80% of shoppers leave a bricks and mortar retail outlet without buying anything
After listening to the various keynote speakers at the Omnichannel Summit today, there was a theme of fact that was mentioned by more than one speaker. That was the fact that 80% of shoppers leave a bricks and mortar retail outlet without buying anything.
This is linked to the fact that there are many consumers who treat a shopping trip as a leisure activity or a day out, and head into city centres and retail and leisure destinations with no specific products in mind to buy. It is in fact very likely that these consumers have no intention of buying anything that day.
IKEA is an example of a retail outlet where people are very likely to go for a day out and the only thing they buy is meatballs for lunch.
Retailers know virtually nothing about these shoppers because they have not bought anything, and if they are effectively window shopping, they are also unlikely to have interfaced with a sales assistant either.
Most omnichannel strategies are about dealing with customers who are actively interested or in the process of buying goods or services and how the various platforms and touch points can give a seamless experience. But how do you find out what window, or day out shoppers are interested in?
Many experts feel that beacons are a way to find out this information, but this only really gives you location information not specific product information. Plus beacons are only effective if the consumers allow the retailer to interact with their smartphone by opting in. What the user then receives is driven by the retailer and could consist texts, push notification or emails. In theory a good idea, but do consumers really want their phone buzzing in their pocket or bag every time they walk in a store, just to discover it’s a push notification for a product they don’t want? Especially if they are just window shopping.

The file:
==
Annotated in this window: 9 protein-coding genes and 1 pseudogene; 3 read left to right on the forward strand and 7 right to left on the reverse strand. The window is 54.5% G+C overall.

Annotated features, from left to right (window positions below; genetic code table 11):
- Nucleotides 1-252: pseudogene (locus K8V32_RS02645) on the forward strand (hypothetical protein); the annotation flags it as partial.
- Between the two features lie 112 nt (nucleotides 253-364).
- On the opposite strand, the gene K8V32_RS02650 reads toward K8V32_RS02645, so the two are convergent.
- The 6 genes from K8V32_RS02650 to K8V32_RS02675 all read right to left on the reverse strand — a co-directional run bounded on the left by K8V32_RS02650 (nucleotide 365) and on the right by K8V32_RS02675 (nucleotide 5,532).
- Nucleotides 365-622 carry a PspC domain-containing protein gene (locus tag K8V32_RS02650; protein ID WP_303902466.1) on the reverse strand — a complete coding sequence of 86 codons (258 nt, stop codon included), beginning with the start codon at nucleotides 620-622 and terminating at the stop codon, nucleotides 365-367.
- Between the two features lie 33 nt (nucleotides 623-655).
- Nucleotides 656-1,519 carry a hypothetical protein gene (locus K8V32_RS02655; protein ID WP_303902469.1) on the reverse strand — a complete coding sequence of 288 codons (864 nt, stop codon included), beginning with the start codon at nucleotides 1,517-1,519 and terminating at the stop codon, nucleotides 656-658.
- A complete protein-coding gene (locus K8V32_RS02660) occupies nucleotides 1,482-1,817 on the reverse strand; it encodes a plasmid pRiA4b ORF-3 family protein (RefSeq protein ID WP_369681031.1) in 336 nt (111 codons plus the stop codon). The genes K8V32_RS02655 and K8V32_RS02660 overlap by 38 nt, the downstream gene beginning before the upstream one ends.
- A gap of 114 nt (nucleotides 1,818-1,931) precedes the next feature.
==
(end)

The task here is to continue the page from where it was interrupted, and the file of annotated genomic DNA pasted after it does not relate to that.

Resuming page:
The Fuit app allows retailers to not only track customers by their location but also by the exact products they are interested in, by putting the user in control of generating this information without them ever knowing. They do this by using the app to try and win products and brands they want, in the stores they visit. By using the barcode information to recognise the product the app gives the user a chance to win it, right there in the store.
The app can also track a customer’s entire shopping trip if they use the app in more than one location; giving valuable data on all the products they are interest in.
Of course the app isn’t just about data, is about giving consumers another reason to go shopping. We fully expect users of the app to have a Fuit day when they go to a retail environment with the sole intention of window shopping and trying to win items off their wish list. These people are that 80% who leave shops without buying anything.
The advantage for the retailer, apart from the data, is that when someone wins a product through the app, the retailer effectively makes a sale, as Fuit pays for the item that the user has won.
Happy consumer, happy retailer.
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